Right! Enough on the negatives, let's look at what GW have done well, namely the lack of changes, bringing new players in, and the league rules. The most important of these is the first: for the most part they have left the game alone. This is very unlike GW, who have been known to wreak untold havoc on unsuspecting and innocent rule systems (RIP Warhammer), but with the exception of a couple of tweaks I am happy to report that the game remains mostly untouched. This was probably what I was the most worried about. I have some concerns about whether this approach will continue, but I am very relieved that it held mostly true for this release. In addition, the new release does appear to have brought new players in to the game. The Blood Bowl Community Facebook group is being inundated by new, or returning, coaches, hopefully meaning that a new injection of passion will enter a community that, while not dead by any measure to my mind, was looking a little bit stale.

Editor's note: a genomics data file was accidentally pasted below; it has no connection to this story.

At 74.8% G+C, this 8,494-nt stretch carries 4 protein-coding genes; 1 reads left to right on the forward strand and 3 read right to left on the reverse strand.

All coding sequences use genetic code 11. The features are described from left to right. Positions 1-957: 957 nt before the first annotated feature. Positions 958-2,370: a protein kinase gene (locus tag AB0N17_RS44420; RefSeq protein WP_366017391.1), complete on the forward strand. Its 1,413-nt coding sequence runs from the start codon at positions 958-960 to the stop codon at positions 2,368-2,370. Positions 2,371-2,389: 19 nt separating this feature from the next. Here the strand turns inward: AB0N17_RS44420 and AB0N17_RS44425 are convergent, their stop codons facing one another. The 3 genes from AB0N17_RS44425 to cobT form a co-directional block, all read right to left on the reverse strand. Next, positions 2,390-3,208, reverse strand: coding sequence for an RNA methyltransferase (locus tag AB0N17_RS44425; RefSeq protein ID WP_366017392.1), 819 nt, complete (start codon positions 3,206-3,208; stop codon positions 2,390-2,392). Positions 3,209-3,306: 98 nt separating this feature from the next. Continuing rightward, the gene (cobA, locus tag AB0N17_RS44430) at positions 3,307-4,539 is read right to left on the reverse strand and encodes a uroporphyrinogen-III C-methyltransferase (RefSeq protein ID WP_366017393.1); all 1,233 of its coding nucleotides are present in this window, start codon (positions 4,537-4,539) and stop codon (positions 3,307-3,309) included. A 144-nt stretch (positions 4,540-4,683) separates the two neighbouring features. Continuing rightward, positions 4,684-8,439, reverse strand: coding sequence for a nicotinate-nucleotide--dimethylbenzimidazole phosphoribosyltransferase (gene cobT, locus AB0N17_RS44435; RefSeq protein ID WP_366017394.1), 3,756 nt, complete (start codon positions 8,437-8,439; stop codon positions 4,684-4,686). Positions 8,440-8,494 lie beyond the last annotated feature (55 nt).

But they have also instituted a couple of rules, outside of the "core rules", that I believe have been done well. League rules in older editions have always been unwieldy, leading to leagues generally making their own house rules up. Most leagues I have seen play either the "open" or "scheduled" style, both of which have shortcomings. An open league, where coaches are free to organise games on their own, can peter out quickly as coaches don't feel any urgency about playing games, while a scheduled league requires a level of buy in from coaches, and can suffer towards the end of a season when low-ranked teams feel little compulsion to actually play scheduled matches. Death Zone 2016 suggests a modified open system where teams are organised into divisions of four to eight teams and must play each team in their division twice, in any order they wish. Teams are also free to play "friendlies", even against teams outside the competition or division, to encourage additional play. This already encourages a better ethic than the traditional open style, while not being quite as formal as the scheduled option, but a between-seasons sequence has also been added that enhances the system further.